The Woodstock City Council approved a request for its state legislators to impose term limits on elected officials.
The council voted 4-1, with council member Liz Baxter opposing, to ask the Cherokee legislative delegation to consider the city's request, which would require altering the city's charter. Council member Randy Brewer was not present.
The city's resolution would support the state legislature amending the charter to allow the mayor or council member to serve no more than four, consecutive four-year terms in their respective positions. It would also prohibit a person serving as mayor and then council member or vice versa if the combined years of service reaches four terms.
However, the proposal does allow for some leeway. If during the period of qualifying for a term-limited elected official spurs no one to formally declare their candidacy by the end of the qualifying period, the city will open qualifying for another two weeks and the elected official who was originally barred from running for another term can qualify for the seat.
If that person is elected, the term limits would not apply to that candidate.
Council member Bud Leonard noted he'd hope every level of government would follow the city's lead. While Councilman Chris Casdia voted in favor of the resolution, he added he felt the four term cap was too long.
While the city did vote to approve the resolution, the Cherokee legislative delegation's rules require a unanimous approval by local governing bodies on resolutions they want the delegation to consider.
The city proposed the same change to its city charter to be considered during the 2011 Georgia legislative session, but the measure did not get the required unanimous support by the Cherokee legislative delegation to be brought to the full general assembly.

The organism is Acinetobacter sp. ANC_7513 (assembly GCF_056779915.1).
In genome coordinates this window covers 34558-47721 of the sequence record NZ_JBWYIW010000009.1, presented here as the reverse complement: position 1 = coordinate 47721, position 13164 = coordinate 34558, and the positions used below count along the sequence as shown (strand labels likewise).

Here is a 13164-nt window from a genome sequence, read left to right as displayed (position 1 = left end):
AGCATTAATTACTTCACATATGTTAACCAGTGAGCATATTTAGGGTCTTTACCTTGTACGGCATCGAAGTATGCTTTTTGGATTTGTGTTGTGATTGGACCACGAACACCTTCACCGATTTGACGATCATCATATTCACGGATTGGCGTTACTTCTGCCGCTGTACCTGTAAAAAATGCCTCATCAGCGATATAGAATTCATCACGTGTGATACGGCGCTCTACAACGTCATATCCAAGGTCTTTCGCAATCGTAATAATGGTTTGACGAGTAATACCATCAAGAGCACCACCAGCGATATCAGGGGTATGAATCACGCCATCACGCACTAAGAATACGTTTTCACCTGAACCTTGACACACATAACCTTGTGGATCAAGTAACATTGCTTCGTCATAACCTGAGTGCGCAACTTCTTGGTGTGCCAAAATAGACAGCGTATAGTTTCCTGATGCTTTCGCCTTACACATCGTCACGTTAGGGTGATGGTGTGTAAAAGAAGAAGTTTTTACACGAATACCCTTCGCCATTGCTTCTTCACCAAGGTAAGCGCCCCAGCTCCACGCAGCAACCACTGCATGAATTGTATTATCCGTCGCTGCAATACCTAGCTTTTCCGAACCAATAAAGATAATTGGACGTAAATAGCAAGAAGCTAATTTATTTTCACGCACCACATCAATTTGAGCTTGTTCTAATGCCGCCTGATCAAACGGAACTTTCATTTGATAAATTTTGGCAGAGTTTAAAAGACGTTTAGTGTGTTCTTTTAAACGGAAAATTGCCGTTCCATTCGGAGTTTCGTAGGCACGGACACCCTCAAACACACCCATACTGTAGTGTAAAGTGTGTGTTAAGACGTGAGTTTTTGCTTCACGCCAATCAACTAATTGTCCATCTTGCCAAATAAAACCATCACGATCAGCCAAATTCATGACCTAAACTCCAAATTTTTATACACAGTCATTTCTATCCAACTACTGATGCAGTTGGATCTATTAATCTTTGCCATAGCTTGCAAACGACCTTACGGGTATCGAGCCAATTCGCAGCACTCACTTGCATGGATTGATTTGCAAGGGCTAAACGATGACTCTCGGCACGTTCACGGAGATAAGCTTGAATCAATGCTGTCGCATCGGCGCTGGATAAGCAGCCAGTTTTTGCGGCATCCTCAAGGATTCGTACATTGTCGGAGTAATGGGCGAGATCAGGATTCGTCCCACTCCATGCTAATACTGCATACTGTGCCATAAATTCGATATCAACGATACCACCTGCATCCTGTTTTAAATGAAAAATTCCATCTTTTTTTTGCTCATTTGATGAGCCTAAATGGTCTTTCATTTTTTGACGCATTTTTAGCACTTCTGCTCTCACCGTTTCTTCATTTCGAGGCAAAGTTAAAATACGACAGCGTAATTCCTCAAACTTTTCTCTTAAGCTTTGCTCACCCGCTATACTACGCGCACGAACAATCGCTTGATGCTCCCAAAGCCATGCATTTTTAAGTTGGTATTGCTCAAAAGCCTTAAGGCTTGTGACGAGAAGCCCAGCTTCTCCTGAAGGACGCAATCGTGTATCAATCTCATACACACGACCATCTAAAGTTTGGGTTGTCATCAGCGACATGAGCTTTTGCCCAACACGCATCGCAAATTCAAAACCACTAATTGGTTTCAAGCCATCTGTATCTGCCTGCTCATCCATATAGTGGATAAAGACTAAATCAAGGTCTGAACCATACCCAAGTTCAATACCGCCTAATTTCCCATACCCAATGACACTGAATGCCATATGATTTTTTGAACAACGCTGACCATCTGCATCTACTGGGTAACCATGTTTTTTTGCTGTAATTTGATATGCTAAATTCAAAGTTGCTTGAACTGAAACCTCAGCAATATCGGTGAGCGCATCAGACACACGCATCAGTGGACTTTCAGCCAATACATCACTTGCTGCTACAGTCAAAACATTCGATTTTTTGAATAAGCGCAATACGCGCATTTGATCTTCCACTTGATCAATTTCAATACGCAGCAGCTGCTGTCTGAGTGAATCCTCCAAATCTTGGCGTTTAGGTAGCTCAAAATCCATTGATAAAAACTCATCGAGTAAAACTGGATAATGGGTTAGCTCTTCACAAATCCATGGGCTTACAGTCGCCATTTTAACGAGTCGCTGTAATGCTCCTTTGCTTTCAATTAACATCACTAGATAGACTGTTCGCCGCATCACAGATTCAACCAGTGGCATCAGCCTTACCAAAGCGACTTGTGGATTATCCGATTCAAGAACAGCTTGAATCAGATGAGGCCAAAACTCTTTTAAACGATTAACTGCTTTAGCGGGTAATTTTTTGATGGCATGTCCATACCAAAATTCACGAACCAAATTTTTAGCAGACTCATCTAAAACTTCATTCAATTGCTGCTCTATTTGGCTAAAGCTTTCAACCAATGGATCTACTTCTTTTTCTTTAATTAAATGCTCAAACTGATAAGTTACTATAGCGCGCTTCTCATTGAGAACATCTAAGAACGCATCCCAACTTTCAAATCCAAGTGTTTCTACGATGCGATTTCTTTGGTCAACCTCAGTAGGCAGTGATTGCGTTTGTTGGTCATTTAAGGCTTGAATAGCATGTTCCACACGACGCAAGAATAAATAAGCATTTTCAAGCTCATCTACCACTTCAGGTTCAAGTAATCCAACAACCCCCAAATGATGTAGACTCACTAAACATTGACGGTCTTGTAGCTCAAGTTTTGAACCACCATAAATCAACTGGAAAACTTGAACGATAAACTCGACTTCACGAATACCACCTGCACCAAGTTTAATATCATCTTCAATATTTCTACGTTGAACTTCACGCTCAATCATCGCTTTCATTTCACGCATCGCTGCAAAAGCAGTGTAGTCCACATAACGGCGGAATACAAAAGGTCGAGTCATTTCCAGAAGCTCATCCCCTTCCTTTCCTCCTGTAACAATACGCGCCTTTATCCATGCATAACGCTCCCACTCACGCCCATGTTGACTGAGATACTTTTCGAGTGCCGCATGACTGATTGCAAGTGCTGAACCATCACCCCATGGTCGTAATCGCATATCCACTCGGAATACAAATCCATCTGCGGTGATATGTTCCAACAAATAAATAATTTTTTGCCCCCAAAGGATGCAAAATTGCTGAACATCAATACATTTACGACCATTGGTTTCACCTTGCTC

Council members were more divided on another resolution it wants the delegation to consider. The council voted 3-2, with Baxter and Casdia opposing, to approve a resolution asking the delegation to consider legislation allowing all traffic tickets written on Interstate 575 in the city's jurisdiction be heard in its municipal court.
Casdia said he'd wanted to discuss the matter further during the city's retreat early next year. He asked if this would take away police resources from the downtown area, which Police Chief Cal Moss said the change would not.
Currently, all traffic citations written by Woodstock police officers are heard in Cherokee County State Court and Moss said officers currently have to travel to Canton when traffic tickets they write are heard in state court.
Council member Bob Mueller had a blunt question in response to Casdia's concerns.
"Why give somebody else the money when we are doing the job?" he asked.
The city of Ball Ground last year requested a similar change. The general assembly passed the measure and it was signed into law by Gov. Nathan Deal.
Ball Ground City Manager Eric Wilmarth said the change went into effect on June 1 and has so far five tickets have been handled in the city's municipal court.
"It was never an issue of revenue, "he added. "It was simply the issue of our court having the same authority as any other municipal court in Georgia."